• You can deduct 50 percent of the expense if your advertising in a periodical is directed at a Canadian market and the original editorial content in the issue is less than 80 percent of the issue’s total nonadvertising content.
  • You can’t deduct expenses for advertising directed mainly at a Canadian market when you advertise with a foreign broadcaster.

4. Technology

Technology is an integral part of running today’s businesses. The CRA allows independent contractors to deduct the costs of some business tech, including:

  • Website design and monthly hosting fees
  • Business software for accounting, inventory, and other essential business functions

However, software that you can use for both business and personal reasons, such as Zoom, Microsoft 365, and other productivity and collaboration tools, is only partially deductible.

5. Necessary Tools and Equipment

Self-employed tradespeople who require specific tools to conduct business can deduct the purchase price of the tools provided they only use these tools for business purposes. Jobsite safety equipment, such as steel-toed boots, tool belts, and hard hats, are also eligible deductions.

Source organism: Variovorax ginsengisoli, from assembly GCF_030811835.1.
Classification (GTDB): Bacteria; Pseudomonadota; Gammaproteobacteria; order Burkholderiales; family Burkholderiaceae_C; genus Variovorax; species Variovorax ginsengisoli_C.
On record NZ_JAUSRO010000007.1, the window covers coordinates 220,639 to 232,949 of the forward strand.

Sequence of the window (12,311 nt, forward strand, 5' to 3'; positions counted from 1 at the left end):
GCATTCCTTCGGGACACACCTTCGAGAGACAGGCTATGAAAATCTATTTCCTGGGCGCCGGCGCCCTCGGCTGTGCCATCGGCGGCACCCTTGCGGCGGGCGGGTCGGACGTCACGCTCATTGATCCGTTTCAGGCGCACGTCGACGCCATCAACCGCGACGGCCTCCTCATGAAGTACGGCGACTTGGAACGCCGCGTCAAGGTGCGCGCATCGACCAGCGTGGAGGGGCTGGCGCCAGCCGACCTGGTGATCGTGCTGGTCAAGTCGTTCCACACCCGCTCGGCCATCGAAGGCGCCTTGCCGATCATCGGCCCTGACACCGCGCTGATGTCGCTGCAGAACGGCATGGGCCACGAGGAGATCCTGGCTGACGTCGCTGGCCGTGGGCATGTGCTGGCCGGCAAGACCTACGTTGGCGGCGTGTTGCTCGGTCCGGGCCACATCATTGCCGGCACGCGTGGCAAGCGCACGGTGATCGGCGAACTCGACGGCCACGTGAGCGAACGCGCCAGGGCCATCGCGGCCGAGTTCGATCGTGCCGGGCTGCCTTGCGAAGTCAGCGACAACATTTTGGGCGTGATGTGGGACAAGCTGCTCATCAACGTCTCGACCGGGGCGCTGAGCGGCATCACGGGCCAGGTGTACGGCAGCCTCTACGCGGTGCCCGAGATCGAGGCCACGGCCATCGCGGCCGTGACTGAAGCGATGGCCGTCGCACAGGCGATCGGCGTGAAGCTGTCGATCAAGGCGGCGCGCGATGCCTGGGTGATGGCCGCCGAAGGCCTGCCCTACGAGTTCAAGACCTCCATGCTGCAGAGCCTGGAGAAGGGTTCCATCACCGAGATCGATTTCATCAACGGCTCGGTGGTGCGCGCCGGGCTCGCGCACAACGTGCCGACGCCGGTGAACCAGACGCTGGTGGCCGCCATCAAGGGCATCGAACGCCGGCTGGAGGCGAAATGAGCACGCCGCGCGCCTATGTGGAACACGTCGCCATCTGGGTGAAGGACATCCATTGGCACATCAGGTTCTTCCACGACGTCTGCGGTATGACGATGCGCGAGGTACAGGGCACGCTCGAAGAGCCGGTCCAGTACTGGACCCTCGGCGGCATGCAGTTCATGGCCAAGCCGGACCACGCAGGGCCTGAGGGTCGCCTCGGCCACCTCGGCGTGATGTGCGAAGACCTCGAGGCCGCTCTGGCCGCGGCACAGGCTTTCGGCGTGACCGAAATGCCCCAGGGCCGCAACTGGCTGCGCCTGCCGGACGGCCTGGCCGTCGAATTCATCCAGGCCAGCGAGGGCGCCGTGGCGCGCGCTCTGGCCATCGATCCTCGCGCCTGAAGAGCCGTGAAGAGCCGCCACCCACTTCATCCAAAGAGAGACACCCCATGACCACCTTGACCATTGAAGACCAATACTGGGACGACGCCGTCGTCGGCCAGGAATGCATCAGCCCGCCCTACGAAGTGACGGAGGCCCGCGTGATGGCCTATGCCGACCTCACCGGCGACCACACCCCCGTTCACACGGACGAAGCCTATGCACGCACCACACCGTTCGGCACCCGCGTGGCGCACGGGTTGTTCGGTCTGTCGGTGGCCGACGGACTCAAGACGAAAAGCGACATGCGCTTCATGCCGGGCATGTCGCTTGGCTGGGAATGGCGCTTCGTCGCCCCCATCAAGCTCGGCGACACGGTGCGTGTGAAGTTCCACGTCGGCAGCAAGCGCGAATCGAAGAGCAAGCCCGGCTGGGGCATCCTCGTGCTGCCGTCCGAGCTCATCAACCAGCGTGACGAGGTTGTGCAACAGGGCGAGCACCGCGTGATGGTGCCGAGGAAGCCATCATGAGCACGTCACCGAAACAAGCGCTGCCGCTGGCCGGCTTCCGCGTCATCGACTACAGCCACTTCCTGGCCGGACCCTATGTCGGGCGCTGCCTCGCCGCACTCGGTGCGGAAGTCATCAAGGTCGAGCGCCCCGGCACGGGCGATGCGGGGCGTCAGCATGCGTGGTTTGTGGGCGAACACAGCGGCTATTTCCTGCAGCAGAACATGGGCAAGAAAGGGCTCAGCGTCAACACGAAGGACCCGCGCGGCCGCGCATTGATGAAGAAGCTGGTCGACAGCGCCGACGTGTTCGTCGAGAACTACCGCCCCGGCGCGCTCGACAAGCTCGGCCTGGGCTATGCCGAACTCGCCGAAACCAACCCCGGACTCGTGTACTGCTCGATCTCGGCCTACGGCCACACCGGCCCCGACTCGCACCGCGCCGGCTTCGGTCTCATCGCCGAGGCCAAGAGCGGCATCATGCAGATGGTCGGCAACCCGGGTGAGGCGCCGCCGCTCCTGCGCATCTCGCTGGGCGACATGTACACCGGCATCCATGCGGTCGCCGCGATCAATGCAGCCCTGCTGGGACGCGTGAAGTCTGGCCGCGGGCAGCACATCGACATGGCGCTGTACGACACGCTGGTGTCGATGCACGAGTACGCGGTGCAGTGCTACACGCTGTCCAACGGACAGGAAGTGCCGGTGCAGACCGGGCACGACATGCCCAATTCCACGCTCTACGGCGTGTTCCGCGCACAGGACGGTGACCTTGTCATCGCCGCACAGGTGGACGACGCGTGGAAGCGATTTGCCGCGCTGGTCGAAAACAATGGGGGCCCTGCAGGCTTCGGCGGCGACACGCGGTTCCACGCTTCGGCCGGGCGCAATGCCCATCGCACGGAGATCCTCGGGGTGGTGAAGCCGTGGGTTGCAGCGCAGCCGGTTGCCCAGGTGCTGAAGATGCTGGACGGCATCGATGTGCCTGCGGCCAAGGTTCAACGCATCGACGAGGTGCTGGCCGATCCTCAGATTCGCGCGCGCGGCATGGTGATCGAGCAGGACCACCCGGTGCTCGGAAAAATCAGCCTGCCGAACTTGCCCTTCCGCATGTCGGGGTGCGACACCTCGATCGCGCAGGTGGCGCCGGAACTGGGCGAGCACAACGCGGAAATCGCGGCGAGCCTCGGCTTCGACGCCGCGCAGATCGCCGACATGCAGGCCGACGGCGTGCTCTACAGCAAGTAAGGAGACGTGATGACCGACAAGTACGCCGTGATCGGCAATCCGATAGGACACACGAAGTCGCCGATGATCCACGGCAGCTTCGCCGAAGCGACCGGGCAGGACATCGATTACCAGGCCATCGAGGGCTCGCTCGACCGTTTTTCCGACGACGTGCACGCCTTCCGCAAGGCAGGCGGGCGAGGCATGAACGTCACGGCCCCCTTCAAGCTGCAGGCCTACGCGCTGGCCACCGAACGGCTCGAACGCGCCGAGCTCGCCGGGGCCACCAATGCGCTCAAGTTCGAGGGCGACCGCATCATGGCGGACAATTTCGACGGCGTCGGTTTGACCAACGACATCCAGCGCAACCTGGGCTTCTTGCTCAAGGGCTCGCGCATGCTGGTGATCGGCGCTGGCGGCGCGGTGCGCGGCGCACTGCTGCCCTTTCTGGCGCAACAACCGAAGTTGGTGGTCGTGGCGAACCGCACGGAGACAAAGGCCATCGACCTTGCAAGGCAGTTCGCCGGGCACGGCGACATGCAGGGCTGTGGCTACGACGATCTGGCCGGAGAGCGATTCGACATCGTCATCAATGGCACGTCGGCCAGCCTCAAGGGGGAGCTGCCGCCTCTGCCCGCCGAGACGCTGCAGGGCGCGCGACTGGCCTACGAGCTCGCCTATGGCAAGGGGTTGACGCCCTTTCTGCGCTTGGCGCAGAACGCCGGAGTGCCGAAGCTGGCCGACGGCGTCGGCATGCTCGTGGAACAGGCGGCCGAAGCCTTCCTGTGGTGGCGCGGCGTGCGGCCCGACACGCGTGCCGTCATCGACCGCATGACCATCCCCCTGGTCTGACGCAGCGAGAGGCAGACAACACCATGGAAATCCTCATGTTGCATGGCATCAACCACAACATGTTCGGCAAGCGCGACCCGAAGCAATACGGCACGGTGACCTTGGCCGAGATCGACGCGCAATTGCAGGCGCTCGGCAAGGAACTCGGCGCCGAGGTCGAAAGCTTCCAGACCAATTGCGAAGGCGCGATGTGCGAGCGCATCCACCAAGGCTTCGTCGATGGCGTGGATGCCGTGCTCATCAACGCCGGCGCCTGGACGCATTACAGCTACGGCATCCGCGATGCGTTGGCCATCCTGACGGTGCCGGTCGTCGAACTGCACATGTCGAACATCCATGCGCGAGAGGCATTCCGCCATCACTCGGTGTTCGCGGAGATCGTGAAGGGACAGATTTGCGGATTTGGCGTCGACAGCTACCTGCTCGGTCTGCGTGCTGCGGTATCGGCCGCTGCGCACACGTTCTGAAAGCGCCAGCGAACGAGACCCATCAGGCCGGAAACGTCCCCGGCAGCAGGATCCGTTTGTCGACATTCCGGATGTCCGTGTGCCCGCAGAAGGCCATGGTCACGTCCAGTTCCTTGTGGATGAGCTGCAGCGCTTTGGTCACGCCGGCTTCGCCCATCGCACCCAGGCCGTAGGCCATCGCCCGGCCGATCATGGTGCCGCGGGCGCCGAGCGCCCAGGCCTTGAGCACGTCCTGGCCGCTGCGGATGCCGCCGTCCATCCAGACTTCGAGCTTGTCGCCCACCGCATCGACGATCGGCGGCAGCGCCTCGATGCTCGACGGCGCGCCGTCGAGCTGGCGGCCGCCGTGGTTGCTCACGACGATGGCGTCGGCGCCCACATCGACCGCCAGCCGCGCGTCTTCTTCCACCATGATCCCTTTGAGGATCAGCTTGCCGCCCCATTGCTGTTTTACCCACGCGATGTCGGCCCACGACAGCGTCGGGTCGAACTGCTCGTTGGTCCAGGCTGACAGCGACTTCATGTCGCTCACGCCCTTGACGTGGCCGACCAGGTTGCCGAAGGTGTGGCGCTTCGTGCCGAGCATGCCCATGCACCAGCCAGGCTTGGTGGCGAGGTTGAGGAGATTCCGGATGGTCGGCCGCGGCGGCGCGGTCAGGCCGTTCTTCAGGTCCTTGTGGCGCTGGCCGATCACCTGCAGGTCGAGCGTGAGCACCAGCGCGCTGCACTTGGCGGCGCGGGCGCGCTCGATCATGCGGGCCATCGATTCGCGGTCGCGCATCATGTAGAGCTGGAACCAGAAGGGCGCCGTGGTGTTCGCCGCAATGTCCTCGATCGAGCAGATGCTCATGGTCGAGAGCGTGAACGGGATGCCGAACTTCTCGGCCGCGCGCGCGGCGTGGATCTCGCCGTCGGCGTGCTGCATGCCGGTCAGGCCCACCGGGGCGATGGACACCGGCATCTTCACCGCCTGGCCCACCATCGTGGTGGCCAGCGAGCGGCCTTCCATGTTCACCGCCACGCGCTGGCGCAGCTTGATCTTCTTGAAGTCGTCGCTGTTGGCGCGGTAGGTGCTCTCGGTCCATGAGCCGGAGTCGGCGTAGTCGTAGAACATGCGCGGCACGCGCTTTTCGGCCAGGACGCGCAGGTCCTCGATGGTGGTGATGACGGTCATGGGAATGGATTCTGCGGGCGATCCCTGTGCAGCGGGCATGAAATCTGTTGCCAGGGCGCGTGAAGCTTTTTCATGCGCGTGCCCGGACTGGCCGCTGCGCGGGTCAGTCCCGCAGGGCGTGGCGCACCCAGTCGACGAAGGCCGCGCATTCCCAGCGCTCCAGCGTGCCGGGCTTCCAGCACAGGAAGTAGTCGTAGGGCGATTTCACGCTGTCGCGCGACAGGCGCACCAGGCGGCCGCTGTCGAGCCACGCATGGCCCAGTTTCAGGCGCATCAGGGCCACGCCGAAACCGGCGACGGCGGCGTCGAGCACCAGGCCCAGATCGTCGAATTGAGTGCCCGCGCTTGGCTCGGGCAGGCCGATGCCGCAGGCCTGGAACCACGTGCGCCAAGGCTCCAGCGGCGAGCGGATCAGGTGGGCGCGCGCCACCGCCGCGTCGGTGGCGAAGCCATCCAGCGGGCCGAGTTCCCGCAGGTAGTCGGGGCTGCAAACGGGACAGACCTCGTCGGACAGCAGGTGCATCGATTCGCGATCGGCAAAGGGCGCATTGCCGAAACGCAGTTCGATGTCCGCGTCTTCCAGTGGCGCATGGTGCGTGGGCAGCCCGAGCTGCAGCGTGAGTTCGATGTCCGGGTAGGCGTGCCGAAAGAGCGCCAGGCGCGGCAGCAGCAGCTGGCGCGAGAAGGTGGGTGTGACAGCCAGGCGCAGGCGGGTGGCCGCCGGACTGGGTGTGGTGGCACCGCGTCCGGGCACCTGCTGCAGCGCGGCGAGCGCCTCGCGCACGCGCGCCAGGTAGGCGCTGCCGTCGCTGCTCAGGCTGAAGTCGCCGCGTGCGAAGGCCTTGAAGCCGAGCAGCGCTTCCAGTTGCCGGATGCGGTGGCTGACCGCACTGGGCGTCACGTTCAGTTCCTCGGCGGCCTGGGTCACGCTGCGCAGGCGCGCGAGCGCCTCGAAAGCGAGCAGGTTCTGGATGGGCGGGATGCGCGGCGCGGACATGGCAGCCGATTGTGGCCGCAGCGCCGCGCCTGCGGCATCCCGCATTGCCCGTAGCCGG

Tool and equipment costs should be listed as expenses on the business’s income statement—with some exceptions. Individual tools or equipment valued at more than $500 are considered capital expenses and must be written off in accordance with capital cost allowance rules.

6. Personal Vehicle Use

Claiming deductions for vehicle use is less straightforward than other write-offs. Expenses related to a vehicle that is used exclusively for your business are fully deductible, including:

  • Gas
  • Insurance
  • Repair costs
  • Parking fees

If you use your vehicle for both personal and business activities, you can deduct a percentage of the costs.

It’s important to note that vehicle deductions are frequently claimed fraudulently, so the CRA requires independent contractors to keep detailed vehicle usage logs.

7. Travel and Entertainment

Most business-related travel and entertainment expenses are deductible to some degree.

For example, if you’re traveling to a trade show, meeting, or other business-related event, transportation, hotel, and conference fees are 100 percent deductible, and you can deduct 50 percent of your meal and entertainment costs.